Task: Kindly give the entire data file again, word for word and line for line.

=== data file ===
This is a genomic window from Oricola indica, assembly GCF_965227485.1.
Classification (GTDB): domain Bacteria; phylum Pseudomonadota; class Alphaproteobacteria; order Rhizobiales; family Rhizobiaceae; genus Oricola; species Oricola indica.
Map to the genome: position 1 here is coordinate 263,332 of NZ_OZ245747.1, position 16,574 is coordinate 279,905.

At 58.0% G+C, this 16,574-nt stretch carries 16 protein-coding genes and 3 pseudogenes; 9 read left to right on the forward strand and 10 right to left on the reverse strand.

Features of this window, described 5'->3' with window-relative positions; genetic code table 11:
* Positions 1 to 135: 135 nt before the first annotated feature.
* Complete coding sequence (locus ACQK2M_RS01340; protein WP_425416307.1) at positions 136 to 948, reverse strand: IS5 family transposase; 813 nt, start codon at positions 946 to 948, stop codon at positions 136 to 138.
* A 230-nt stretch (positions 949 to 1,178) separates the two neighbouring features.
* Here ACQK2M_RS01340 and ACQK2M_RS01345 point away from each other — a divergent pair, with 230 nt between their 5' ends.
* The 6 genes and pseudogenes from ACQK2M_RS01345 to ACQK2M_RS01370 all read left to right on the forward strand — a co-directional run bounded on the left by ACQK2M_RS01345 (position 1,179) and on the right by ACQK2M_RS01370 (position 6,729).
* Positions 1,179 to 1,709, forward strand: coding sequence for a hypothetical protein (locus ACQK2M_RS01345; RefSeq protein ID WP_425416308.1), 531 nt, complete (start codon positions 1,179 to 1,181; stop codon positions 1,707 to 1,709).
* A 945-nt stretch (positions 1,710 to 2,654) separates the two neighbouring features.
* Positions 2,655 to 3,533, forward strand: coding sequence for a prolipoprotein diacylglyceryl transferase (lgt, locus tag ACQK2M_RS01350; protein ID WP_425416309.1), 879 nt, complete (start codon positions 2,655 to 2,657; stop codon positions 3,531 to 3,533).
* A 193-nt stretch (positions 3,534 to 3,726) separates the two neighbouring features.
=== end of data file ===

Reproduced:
This is a genomic window from Oricola indica, assembly GCF_965227485.1.
Classification (GTDB): domain Bacteria; phylum Pseudomonadota; class Alphaproteobacteria; order Rhizobiales; family Rhizobiaceae; genus Oricola; species Oricola indica.
Map to the genome: position 1 here is coordinate 263,332 of NZ_OZ245747.1, position 16,574 is coordinate 279,905.

At 58.0% G+C, this 16,574-nt stretch carries 16 protein-coding genes and 3 pseudogenes; 9 read left to right on the forward strand and 10 right to left on the reverse strand.

Features of this window, described 5'->3' with window-relative positions; genetic code table 11:
* Positions 1 to 135: 135 nt before the first annotated feature.
* Complete coding sequence (locus ACQK2M_RS01340; protein WP_425416307.1) at positions 136 to 948, reverse strand: IS5 family transposase; 813 nt, start codon at positions 946 to 948, stop codon at positions 136 to 138.
* A 230-nt stretch (positions 949 to 1,178) separates the two neighbouring features.
* Here ACQK2M_RS01340 and ACQK2M_RS01345 point away from each other — a divergent pair, with 230 nt between their 5' ends.
* The 6 genes and pseudogenes from ACQK2M_RS01345 to ACQK2M_RS01370 all read left to right on the forward strand — a co-directional run bounded on the left by ACQK2M_RS01345 (position 1,179) and on the right by ACQK2M_RS01370 (position 6,729).
* Positions 1,179 to 1,709, forward strand: coding sequence for a hypothetical protein (locus ACQK2M_RS01345; RefSeq protein ID WP_425416308.1), 531 nt, complete (start codon positions 1,179 to 1,181; stop codon positions 1,707 to 1,709).
* A 945-nt stretch (positions 1,710 to 2,654) separates the two neighbouring features.
* Positions 2,655 to 3,533, forward strand: coding sequence for a prolipoprotein diacylglyceryl transferase (lgt, locus tag ACQK2M_RS01350; protein ID WP_425416309.1), 879 nt, complete (start codon positions 2,655 to 2,657; stop codon positions 3,531 to 3,533).
* A 193-nt stretch (positions 3,534 to 3,726) separates the two neighbouring features.